When a prisoner arrived at Dachau, or any other concentration camp in the Nazi system, a Hollerith punch card was made for him. These cards could be searched and sorted by an IBM Hollerith machine; Dachau had four Hollerith machines. One line of the card had a hole punched to indicate the prisoners classification.

According to the book entitled "IBM and the Holocaust," by Edwin Black, the IBM cards had sixteen classifications of prisoners: The number 1 was punched for a political prisoner, 2 for a Jehovah's Witness, 3 for a homosexual, 4 for dishonorable military discharge, 5 for a member of the clergy, 6 for a Communist Spaniard, 7 for a foreign civilian worker, 8 for a Jew, 9 for an asocial, 10 for a habitual criminal, 11 for a major felon, 12 for a Gypsy, 13 for a Prisoner of War, 14 for a spy, 15 for a prisoner sentenced to hard labor, and 16 for a Diplomatic Consul.

The IBM Hollerith cards were also punched for the work skills of each prisoner, so that workers could be found for assignments in the factories.

When a prisoner died in a Nazi concentration camp, his Hollerith card was punched with a code for the type of death: C-3 was for death by natural causes, D-4 was for execution, and E-5 was for suicide.

F-6 was the code for Sonderbehandlung (special treatment) which meant "extermination, either by gas chamber or bullet," according to Edwin Black who wrote "IBM and the Holocaust." This information came from the Public Records Office in Great Britain which has on file the confession of Josef Kramer, commandant of Bergen-Belsen, who was interrogated by the British on May 22, 1945.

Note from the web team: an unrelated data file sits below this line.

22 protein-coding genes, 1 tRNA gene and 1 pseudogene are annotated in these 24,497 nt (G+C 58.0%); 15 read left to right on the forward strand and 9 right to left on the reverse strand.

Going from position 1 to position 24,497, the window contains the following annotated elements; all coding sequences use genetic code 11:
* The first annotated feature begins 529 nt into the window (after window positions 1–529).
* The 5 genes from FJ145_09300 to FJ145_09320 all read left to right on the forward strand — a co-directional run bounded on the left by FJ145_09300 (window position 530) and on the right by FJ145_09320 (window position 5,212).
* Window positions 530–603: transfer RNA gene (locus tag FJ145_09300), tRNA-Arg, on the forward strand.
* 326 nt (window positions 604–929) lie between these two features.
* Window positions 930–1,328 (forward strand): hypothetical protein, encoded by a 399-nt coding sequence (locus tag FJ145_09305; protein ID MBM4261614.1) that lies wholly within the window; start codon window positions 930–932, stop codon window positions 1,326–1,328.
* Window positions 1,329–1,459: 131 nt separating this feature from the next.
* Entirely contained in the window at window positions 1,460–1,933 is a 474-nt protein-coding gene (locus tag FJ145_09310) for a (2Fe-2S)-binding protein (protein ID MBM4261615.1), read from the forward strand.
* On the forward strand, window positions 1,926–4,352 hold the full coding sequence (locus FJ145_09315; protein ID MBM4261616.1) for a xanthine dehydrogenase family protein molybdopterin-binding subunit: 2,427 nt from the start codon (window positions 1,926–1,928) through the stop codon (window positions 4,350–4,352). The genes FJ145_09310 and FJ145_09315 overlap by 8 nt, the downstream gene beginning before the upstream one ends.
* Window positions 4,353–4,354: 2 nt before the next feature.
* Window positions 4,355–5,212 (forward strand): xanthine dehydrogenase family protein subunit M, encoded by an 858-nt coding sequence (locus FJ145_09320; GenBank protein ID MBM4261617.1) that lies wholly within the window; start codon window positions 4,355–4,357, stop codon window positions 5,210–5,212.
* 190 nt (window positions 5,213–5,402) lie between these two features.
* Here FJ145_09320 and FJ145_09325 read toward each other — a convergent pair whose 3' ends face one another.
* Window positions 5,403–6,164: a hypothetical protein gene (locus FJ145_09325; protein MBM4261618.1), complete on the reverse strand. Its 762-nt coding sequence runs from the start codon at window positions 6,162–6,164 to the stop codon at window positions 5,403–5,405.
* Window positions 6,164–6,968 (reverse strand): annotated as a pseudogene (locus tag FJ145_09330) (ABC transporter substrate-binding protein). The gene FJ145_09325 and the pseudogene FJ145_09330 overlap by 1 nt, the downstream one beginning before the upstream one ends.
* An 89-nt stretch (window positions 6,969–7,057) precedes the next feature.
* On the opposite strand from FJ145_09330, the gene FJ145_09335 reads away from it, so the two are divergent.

Dachau was the camp where Catholic priests, mostly from Poland, were imprisoned. There were 2,579 priests sent to Dachau; most had been arrested as resistance fighters after the invasion of Poland by the Nazis on Sept. 1, 1939. There were also 447 German priests incarcerated at Dachau and at least one of them, Father Leonard Roth, was there because he had been arrested as a pedophile.

Father Roth redeemed himself by volunteering to take care of the sick prisoners in the camp and after the camp was liberated, he stayed on to serve as the priest for the German soldiers who were imprisoned at Dachau. The street that borders the camp on the south side has been named after him.

There were 110 homosexuals, 85 Jehovah's Witnesses and 1,066 anti-socials in Dachau and its sub-camps on April 26, 1945, according to Berben's book. The Jehovah's Witnesses were German citizens who were being held because they had refused to serve in the German army. The Nazis referred to the Jehovah's Witnesses as "volunteer prisoners" because they were free to go anytime they decided to join the Germany Army. They worked as servants in the homes of the SS officers.